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Cattlemen urged to tell ag’s real story

By Staff | Jan 1, 2010

SPENCER – Publication of negative animal welfare has given the livestock industry a bad name in recent years. That assessment was made Wednesday by Brian Waddingham, of the Iowa Beef Council, who spoke to cattle producers at the 2010 Beef Forum.

Animal welfare, Waddingham added, is a topic that is often in the forefront of people’s minds when they think about the cattle industry.

“Less than 2 percent of our current population has anything to do with production agriculture.” Waddingham said. Adding to the mix are radical activist groups with large budgets, foreign diseases, access to video, and an increased number of social networking sites.

“Consumers don’t care how much you know until they know how much you care” he stated. “Public perception is so important.”

Waddingham said producers should ask themselves several questions before shipping animals to market. “Can the animal walk?” “Will it be able to walk off the truck?” and “Would I eat it?”

“On an average day in our nation, 400,000 cattle and 1.3 million hogs are shipped throughout the country,” Waddingham said. “People are watching.”

After producers consider the above questions, he suggested it would be obvious that animals with broken limbs, are too sick to walk, are in severe pain, are severely thin or suffering from diseases like cancer eye should not be loaded on trucks.

Instead, he noted, these animals should be euthanized.

He also added that new beef quality assurance rules suggest reducing the use of electric prods, improving cattle footing as they enter transport vehicles, and separating by gender at and during transport.

Soon trucker quality assurance training will be used in both the beef and pork industries, he said.

Mortality disposal

Dennis DeWitt, ISU livestock field specialist, held a short seminar in disposing of dead animals. Iowaa’s approved methods include burial, burning, rendering and composting.

Burning is legal by incineration only. Homemade incinerators are not allowed and open burning is not permitted.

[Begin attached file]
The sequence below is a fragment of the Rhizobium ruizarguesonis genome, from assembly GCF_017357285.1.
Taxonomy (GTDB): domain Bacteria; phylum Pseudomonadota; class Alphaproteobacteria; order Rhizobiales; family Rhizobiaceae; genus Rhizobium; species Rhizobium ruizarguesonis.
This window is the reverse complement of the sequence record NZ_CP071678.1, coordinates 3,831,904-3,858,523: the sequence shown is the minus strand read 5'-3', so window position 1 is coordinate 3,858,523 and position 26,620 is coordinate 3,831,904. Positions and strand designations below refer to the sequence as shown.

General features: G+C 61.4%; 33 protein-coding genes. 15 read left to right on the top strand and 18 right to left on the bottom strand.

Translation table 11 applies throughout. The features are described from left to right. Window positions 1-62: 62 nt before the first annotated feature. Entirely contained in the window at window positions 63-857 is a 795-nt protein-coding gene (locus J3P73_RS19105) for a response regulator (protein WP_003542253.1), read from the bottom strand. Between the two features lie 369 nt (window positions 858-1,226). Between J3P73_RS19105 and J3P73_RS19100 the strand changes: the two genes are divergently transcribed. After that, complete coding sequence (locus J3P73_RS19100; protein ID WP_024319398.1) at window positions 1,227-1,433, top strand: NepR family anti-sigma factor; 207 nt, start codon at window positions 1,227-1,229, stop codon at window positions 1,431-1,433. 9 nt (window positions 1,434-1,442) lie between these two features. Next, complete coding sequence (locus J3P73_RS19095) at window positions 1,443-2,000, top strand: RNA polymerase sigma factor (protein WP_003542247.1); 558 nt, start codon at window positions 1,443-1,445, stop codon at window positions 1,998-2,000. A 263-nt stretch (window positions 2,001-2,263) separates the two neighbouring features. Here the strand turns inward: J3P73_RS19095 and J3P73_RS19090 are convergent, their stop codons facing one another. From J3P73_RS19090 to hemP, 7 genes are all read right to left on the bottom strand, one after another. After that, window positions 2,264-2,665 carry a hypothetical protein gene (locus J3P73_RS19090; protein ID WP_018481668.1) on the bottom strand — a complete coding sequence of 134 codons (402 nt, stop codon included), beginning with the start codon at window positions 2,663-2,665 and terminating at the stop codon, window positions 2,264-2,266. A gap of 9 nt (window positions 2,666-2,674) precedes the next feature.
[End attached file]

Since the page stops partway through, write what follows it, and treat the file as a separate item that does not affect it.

Burial is legal at a rate of seven feedlot cattle, 44 pigs, 73 sheep or 400 poultry per acre. Animals may be buried no deeper than 6 feet, with a minimum of 30 inches of soil cover, and 2 feet ground.

To easily find approved burial locations producers can access the DNR Web site at:

www.iowadnr.gov/mapping/maps/afositing atlas.html

DeWitt said that 35 percent of all Iowa producers choose rendering as a sole disposal method.

Those who use this service must contact rendering plants “before” mortalities occur to find out what specifics each dead carcass must meet to be rendered.

Few sanitary landfills take animal mortalities, but some will call the landfill to determine if this is a possibility.

The final disposal option is composting. This is a rapidly increasing practice by livestock producers across the country. DeWitt explained that rendering services could be unpredictable and expensive.

The composting process will destroy diseases and pathogens and keep off-farm vehicles from entering ones property.

It is also accessible 24 hours a day 365 days a year.

The DNR has a number of dead animal composting regulations. A detailed list of these regulations can be found on the DNR’s Web site.

Producers should again remember that public perception is important. Composting facilities should be placed in a location away from public view.

He suggests that when constructing a pile, start with one 15 to 20 feet wide. Use a base layer of 12 to 24 inches of bulking agent, such as poultry or turkey brooder litter, hoop barn manure, ground corn stalks or cobs, woodchips, sawdust, or even moldy waste corn silage).

Mortalities should be placed in a single layer and at least 6 inches from the edge.

The pile should then be covered with another 12 to 18 inches of bulking agent placed in a mounded shape. The pile should reach 110 degrees in five days. A thermometer is a necessary tool when composting.

After 5 days the pile should maintain a temperature of 130 to 160 degrees. Turning the compost pile will be necessary if pile temperatures drop below 100 degrees. The pile should be inspected regularly and more bulk agent added to maintain an adequate cover.

“Start small with an on-farm composting operation to learn what works for you,” DeWitt told producers.

Contact Robyn Kruger by e-mail at rangerob@hickorytech.net.

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